...And, O Brahmana, whatever is obtained by men by the practice of truth, charity, ascetic austerities, and peace and harmlessness towards all creatures, and such other handsome deeds, is obtained because of my arrangements. Governed by my ordinance, men wander within my body, their senses overwhelmed by me. They move not according to their will but as they are moved by me.— Mahabharata (translated by Kisari Mohan Ganguli, 1883-1896), Book 3, Varna Parva, Chapter CLXXXVIII (188)
In the Mahabharata, Krishna is also synonymous with Narayana and Arjuna is referred to as Nara. The epic identifies them both in plural 'Krishnas', or as part incarnations of the earlier incarnations of Vishnu, recalling their mystical identity as Nara-Narayana.
Narayana's eternal and supreme abode beyond the material universe is Vaikuntha which is a realm of bliss and happiness called Paramapadha, which means final or highest place for liberated souls, where they enjoy bliss and happiness for eternity in the company of supreme lord. Vaikuntha is situated beyond the material universe and hence, cannot be perceived or measured by material science or logic. Sometimes, Ksheera Sagara where Narayana or Vishnu rests on Ananta Shesha is also perceived as Vaikuntha within the material universe.
The Mahāsamaya Sutta (DN 20) of the Pali Canon mentions a deity by the name Veṇhu (Sanskrit: Viṣṇu), though the text suggests that this name may also signify a class of deva. He also appears in the Veṇḍu Sutta (SN 2.12) as Veṇḍu where he addresses Gautama Buddha by celebrating the joy experienced by those who follow the Dhamma. He also makes brief mention of Manu.
Mahayana Buddhism elaborates on the character of this deity, where is often called Nārāyaṇa (Chinese: 那羅延天; Tibetan: མཐུ་བོ་ཆེ།) or more rarely, Narasiṃha (納拉辛哈) and Vāsudeva (婆藪天). Literature often depicts him as a vajradhara (金剛力士). He is present in the Womb Realm Mandala and is among the twelve guardian devas of the Diamond Realm Mandala. He is associated with Śrāvaṇa in esoteric astrology. His queen consort is Nārāyaṇī. He is said to have been born from Avalokiteśvara's heart. The Buddhas are sometimes described as having a firm body like Nārāyaṇa.
The Yogācārabhūmi Śāstra describes him as having three faces with a greenish-yellow complexion. He holds a wheel in his right hand and rides upon a garuḍa. Chapter 6 of the Yiqiejing Yinyi explains that he belongs to the Kāmadhātu and is veneration for the acquisition of power. Chapter 41 adds that he has eight arms that wield various "Dharma weapons" (dharmayuda) with which he subjugates the asuras.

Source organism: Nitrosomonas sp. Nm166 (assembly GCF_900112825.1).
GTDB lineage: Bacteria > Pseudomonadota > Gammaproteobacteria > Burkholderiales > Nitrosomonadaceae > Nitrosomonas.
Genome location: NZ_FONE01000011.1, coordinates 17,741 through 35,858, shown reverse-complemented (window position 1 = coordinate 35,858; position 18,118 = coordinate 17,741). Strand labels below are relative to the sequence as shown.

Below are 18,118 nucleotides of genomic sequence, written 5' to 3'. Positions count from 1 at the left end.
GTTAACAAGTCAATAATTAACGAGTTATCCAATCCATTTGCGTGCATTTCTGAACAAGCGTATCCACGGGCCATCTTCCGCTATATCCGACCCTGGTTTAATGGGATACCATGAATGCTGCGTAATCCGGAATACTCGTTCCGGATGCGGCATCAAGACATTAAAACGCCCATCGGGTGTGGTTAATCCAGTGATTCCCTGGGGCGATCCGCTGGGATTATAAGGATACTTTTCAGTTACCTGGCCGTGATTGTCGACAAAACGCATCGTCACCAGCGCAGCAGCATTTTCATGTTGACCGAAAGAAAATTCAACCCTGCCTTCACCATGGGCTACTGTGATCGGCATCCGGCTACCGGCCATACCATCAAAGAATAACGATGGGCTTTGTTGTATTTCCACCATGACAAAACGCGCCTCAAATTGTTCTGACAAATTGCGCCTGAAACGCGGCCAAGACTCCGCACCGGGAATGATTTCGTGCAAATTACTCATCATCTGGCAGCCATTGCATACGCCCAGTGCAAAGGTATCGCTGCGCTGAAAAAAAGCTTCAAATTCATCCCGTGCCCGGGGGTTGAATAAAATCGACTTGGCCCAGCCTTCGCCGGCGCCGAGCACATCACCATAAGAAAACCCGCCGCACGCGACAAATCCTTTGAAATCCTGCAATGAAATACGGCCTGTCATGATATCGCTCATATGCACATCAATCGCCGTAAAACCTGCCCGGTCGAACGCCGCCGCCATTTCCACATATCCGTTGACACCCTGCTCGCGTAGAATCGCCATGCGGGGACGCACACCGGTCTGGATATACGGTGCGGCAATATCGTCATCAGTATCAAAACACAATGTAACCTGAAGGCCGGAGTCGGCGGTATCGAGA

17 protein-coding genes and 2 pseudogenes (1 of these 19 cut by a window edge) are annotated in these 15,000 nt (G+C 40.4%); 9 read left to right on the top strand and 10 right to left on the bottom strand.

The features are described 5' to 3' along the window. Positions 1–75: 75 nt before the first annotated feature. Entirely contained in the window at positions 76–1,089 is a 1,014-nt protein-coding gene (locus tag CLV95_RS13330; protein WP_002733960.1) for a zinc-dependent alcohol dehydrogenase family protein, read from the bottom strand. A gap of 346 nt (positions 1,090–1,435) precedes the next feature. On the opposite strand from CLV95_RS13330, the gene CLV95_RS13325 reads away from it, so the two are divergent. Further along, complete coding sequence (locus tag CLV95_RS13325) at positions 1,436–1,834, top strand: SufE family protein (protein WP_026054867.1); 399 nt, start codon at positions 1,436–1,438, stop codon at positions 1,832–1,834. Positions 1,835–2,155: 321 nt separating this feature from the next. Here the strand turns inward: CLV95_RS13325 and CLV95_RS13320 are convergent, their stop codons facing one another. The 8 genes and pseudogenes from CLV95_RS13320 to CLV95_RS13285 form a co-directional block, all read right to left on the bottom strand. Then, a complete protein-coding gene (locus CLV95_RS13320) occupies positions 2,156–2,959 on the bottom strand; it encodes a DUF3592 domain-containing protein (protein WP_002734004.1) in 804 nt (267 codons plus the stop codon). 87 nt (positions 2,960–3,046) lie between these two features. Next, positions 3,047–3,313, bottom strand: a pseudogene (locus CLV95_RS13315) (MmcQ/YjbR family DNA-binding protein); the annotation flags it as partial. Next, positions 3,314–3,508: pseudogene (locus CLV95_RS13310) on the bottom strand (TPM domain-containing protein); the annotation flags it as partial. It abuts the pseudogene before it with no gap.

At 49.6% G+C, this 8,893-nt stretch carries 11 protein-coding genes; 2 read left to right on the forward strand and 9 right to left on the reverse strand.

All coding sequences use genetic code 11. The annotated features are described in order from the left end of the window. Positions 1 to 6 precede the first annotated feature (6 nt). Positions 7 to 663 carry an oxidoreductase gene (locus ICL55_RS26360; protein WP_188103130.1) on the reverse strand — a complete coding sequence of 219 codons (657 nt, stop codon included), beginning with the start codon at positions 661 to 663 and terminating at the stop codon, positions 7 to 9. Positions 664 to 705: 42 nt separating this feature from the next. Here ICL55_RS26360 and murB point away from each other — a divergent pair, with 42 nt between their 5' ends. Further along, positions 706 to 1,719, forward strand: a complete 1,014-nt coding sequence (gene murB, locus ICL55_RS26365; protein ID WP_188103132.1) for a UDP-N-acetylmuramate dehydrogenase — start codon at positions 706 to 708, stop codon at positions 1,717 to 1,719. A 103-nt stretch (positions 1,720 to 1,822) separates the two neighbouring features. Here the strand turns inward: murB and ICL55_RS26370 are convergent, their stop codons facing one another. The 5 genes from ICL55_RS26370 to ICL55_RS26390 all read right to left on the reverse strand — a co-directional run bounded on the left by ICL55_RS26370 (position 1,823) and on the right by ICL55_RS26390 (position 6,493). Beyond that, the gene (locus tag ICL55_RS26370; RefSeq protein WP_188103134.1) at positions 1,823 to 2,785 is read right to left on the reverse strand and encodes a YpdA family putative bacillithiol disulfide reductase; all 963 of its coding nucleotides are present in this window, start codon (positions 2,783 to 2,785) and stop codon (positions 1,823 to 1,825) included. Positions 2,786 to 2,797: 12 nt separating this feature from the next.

He is also mentioned in several places in the Lalitavistara Sūtra, one of the Sutras that describe the life of Gautama Buddha. It is said that The Buddha "is endowed with the great strength of Nārāyaṇa, he is called the great Nārāyaṇa himself."
Balabhadra and Narayana are mighty half brothers, who appear nine times in each half of the time cycles of the Jain cosmology and jointly rule half the earth as half-chakravarti. Ultimately Prati-naryana is killed by Narayana for his unrighteousness and immorality. Narayana are extremely powerful and are as powerful as 2 Balabhadras. Chakravartins are as powerful as 2 Narayanas. Hence Narayanas become half-chakravartins. Tirthankaras are much more powerful than Chakravartins. In Jain Mahabharta, there is a friendly duel between cousin brothers Neminatha (Tirthankara) and Krishna (Naryana) in which Neminath defeats Krishna without any effort at all. There is also a story of Neminath lifting Conch of Krishna and blowing it without any effort. In Jain Mahabharat, the main fight between Krishna and Jarasandha is described, who is killed by Krishna.
Narayana is hailed in certain parts of Vedas like, Narayana Suktam and Vishnu Suktam. Lord Narayana is also hailed in selective Vaishnava Upanishads like, Narayana Upanishad, Maha Narayana Upanishad and Narasimha Tapani Upanishad.
Idol of Narayana around 14/15th century, found at the Devasathan, inner Bangkok, Thailand